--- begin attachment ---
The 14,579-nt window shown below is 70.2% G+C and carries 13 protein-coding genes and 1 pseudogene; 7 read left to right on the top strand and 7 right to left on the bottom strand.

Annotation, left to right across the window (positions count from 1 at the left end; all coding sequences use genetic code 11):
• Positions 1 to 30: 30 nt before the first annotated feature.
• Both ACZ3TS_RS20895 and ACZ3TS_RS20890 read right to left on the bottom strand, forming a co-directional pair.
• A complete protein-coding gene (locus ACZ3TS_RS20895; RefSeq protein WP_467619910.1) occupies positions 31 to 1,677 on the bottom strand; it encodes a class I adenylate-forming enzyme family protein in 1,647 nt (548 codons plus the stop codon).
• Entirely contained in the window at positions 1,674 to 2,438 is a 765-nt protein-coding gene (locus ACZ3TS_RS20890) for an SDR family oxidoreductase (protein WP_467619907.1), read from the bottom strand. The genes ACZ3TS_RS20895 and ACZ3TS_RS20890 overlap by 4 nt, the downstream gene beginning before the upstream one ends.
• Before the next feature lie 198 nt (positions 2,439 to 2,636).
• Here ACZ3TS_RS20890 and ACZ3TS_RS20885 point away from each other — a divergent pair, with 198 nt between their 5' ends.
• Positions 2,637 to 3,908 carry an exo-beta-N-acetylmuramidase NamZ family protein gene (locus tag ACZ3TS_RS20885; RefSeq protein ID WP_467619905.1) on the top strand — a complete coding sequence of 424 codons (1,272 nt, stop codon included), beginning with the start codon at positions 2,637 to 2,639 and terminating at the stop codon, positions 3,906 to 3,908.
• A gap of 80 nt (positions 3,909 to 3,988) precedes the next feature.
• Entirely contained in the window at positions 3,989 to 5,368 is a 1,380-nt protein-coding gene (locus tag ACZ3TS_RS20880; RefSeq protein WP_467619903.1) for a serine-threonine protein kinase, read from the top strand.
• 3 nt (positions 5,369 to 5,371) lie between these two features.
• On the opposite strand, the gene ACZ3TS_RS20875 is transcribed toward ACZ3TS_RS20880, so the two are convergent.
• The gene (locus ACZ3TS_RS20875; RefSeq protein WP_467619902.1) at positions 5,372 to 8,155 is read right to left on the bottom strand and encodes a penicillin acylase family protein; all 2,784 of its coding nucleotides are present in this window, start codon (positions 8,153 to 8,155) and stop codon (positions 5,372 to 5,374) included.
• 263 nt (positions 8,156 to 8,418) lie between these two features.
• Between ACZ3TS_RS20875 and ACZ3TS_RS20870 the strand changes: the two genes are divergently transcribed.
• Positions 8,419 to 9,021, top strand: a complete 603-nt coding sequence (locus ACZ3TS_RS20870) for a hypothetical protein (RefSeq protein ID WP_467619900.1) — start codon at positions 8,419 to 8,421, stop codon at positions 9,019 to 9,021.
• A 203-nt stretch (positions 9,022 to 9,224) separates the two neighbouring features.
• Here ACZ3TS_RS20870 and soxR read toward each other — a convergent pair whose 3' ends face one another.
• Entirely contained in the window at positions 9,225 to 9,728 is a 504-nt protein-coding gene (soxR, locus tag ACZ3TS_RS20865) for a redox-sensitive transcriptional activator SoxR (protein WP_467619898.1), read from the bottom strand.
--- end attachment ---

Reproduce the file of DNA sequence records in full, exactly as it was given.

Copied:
The 14,579-nt window shown below is 70.2% G+C and carries 13 protein-coding genes and 1 pseudogene; 7 read left to right on the top strand and 7 right to left on the bottom strand.

Annotation, left to right across the window (positions count from 1 at the left end; all coding sequences use genetic code 11):
• Positions 1 to 30: 30 nt before the first annotated feature.
• Both ACZ3TS_RS20895 and ACZ3TS_RS20890 read right to left on the bottom strand, forming a co-directional pair.
• A complete protein-coding gene (locus ACZ3TS_RS20895; RefSeq protein WP_467619910.1) occupies positions 31 to 1,677 on the bottom strand; it encodes a class I adenylate-forming enzyme family protein in 1,647 nt (548 codons plus the stop codon).
• Entirely contained in the window at positions 1,674 to 2,438 is a 765-nt protein-coding gene (locus ACZ3TS_RS20890) for an SDR family oxidoreductase (protein WP_467619907.1), read from the bottom strand. The genes ACZ3TS_RS20895 and ACZ3TS_RS20890 overlap by 4 nt, the downstream gene beginning before the upstream one ends.
• Before the next feature lie 198 nt (positions 2,439 to 2,636).
• Here ACZ3TS_RS20890 and ACZ3TS_RS20885 point away from each other — a divergent pair, with 198 nt between their 5' ends.
• Positions 2,637 to 3,908 carry an exo-beta-N-acetylmuramidase NamZ family protein gene (locus tag ACZ3TS_RS20885; RefSeq protein ID WP_467619905.1) on the top strand — a complete coding sequence of 424 codons (1,272 nt, stop codon included), beginning with the start codon at positions 2,637 to 2,639 and terminating at the stop codon, positions 3,906 to 3,908.
• A gap of 80 nt (positions 3,909 to 3,988) precedes the next feature.
• Entirely contained in the window at positions 3,989 to 5,368 is a 1,380-nt protein-coding gene (locus tag ACZ3TS_RS20880; RefSeq protein WP_467619903.1) for a serine-threonine protein kinase, read from the top strand.
• 3 nt (positions 5,369 to 5,371) lie between these two features.
• On the opposite strand, the gene ACZ3TS_RS20875 is transcribed toward ACZ3TS_RS20880, so the two are convergent.
• The gene (locus ACZ3TS_RS20875; RefSeq protein WP_467619902.1) at positions 5,372 to 8,155 is read right to left on the bottom strand and encodes a penicillin acylase family protein; all 2,784 of its coding nucleotides are present in this window, start codon (positions 8,153 to 8,155) and stop codon (positions 5,372 to 5,374) included.
• 263 nt (positions 8,156 to 8,418) lie between these two features.
• Between ACZ3TS_RS20875 and ACZ3TS_RS20870 the strand changes: the two genes are divergently transcribed.
• Positions 8,419 to 9,021, top strand: a complete 603-nt coding sequence (locus ACZ3TS_RS20870) for a hypothetical protein (RefSeq protein ID WP_467619900.1) — start codon at positions 8,419 to 8,421, stop codon at positions 9,019 to 9,021.
• A 203-nt stretch (positions 9,022 to 9,224) separates the two neighbouring features.
• Here ACZ3TS_RS20870 and soxR read toward each other — a convergent pair whose 3' ends face one another.
• Entirely contained in the window at positions 9,225 to 9,728 is a 504-nt protein-coding gene (soxR, locus tag ACZ3TS_RS20865) for a redox-sensitive transcriptional activator SoxR (protein WP_467619898.1), read from the bottom strand.